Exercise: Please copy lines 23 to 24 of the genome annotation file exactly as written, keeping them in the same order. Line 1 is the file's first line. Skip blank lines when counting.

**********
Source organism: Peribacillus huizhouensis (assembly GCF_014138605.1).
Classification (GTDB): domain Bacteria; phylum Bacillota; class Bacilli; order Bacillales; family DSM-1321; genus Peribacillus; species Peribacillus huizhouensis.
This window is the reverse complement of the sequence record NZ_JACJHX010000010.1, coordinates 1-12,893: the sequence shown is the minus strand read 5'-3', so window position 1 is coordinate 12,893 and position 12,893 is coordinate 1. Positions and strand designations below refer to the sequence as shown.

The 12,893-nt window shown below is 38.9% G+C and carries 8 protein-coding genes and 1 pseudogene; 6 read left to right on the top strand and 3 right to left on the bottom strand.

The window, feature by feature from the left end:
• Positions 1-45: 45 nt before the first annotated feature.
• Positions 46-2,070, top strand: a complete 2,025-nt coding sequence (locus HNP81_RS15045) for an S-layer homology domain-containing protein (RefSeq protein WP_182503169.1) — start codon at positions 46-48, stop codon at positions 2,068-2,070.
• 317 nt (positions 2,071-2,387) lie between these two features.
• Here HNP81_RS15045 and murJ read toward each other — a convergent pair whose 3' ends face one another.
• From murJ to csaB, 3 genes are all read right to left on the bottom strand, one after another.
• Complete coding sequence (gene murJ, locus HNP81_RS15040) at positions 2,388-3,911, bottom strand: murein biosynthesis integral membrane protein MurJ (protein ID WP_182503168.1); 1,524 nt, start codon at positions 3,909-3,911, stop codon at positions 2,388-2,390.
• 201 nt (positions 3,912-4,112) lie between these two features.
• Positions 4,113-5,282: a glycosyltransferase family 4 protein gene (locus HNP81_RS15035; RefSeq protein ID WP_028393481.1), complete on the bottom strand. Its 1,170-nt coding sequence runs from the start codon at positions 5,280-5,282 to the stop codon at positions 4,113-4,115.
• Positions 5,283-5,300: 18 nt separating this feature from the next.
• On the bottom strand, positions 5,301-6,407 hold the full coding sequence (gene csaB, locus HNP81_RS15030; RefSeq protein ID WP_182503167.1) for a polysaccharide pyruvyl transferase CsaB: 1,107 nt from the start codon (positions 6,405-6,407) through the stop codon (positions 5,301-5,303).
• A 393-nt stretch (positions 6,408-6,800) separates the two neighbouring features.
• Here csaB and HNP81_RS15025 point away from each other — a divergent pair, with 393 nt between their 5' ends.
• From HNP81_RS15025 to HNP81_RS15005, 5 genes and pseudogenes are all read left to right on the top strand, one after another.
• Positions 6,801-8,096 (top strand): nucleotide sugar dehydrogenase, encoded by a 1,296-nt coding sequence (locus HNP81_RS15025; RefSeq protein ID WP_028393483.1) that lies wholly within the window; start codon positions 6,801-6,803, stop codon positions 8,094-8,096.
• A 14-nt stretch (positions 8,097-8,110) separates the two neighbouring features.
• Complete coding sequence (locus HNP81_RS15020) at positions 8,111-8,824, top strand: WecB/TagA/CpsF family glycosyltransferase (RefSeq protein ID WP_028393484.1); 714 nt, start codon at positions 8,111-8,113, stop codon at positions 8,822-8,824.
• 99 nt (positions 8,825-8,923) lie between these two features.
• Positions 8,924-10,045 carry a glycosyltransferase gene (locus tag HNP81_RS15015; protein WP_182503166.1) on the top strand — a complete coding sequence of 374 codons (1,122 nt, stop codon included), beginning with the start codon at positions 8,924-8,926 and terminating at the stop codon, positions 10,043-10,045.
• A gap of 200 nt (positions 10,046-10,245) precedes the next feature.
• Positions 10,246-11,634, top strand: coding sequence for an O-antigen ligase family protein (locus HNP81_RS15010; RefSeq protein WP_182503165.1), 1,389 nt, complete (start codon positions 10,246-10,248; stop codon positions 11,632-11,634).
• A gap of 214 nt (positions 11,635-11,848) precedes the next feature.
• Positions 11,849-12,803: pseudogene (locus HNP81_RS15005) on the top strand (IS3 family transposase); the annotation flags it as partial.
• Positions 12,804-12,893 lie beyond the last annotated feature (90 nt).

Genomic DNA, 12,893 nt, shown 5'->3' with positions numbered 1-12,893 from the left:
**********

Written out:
• Positions 8,924-10,045 carry a glycosyltransferase gene (locus tag HNP81_RS15015; protein WP_182503166.1) on the top strand — a complete coding sequence of 374 codons (1,122 nt, stop codon included), beginning with the start codon at positions 8,924-8,926 and terminating at the stop codon, positions 10,043-10,045.
• A gap of 200 nt (positions 10,046-10,245) precedes the next feature.